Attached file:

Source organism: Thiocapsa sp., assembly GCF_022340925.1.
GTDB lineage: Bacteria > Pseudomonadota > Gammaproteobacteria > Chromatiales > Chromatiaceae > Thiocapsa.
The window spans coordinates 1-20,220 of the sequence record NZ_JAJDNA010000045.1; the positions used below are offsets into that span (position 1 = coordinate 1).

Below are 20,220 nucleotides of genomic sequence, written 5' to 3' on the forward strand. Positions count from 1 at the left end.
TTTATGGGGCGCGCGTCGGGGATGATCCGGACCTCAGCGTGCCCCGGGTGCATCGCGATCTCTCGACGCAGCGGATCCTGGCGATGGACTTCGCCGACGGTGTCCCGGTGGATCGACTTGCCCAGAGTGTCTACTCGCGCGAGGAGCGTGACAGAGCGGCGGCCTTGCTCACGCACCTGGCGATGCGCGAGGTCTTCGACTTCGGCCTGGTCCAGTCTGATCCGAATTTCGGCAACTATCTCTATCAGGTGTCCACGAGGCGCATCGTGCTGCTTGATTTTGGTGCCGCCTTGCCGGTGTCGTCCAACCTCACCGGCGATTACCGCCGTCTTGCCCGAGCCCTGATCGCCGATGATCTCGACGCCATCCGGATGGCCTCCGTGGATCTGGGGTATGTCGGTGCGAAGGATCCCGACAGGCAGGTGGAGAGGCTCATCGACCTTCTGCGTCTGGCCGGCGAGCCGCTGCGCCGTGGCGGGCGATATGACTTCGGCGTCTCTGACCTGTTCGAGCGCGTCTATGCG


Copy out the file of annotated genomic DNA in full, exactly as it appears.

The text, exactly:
Source organism: Thiocapsa sp., assembly GCF_022340925.1.
GTDB lineage: Bacteria > Pseudomonadota > Gammaproteobacteria > Chromatiales > Chromatiaceae > Thiocapsa.
The window spans coordinates 1-20,220 of the sequence record NZ_JAJDNA010000045.1; the positions used below are offsets into that span (position 1 = coordinate 1).

Below are 20,220 nucleotides of genomic sequence, written 5' to 3' on the forward strand. Positions count from 1 at the left end.
TTTATGGGGCGCGCGTCGGGGATGATCCGGACCTCAGCGTGCCCCGGGTGCATCGCGATCTCTCGACGCAGCGGATCCTGGCGATGGACTTCGCCGACGGTGTCCCGGTGGATCGACTTGCCCAGAGTGTCTACTCGCGCGAGGAGCGTGACAGAGCGGCGGCCTTGCTCACGCACCTGGCGATGCGCGAGGTCTTCGACTTCGGCCTGGTCCAGTCTGATCCGAATTTCGGCAACTATCTCTATCAGGTGTCCACGAGGCGCATCGTGCTGCTTGATTTTGGTGCCGCCTTGCCGGTGTCGTCCAACCTCACCGGCGATTACCGCCGTCTTGCCCGAGCCCTGATCGCCGATGATCTCGACGCCATCCGGATGGCCTCCGTGGATCTGGGGTATGTCGGTGCGAAGGATCCCGACAGGCAGGTGGAGAGGCTCATCGACCTTCTGCGTCTGGCCGGCGAGCCGCTGCGCCGTGGCGGGCGATATGACTTCGGCGTCTCTGACCTGTTCGAGCGCGTCTATGCG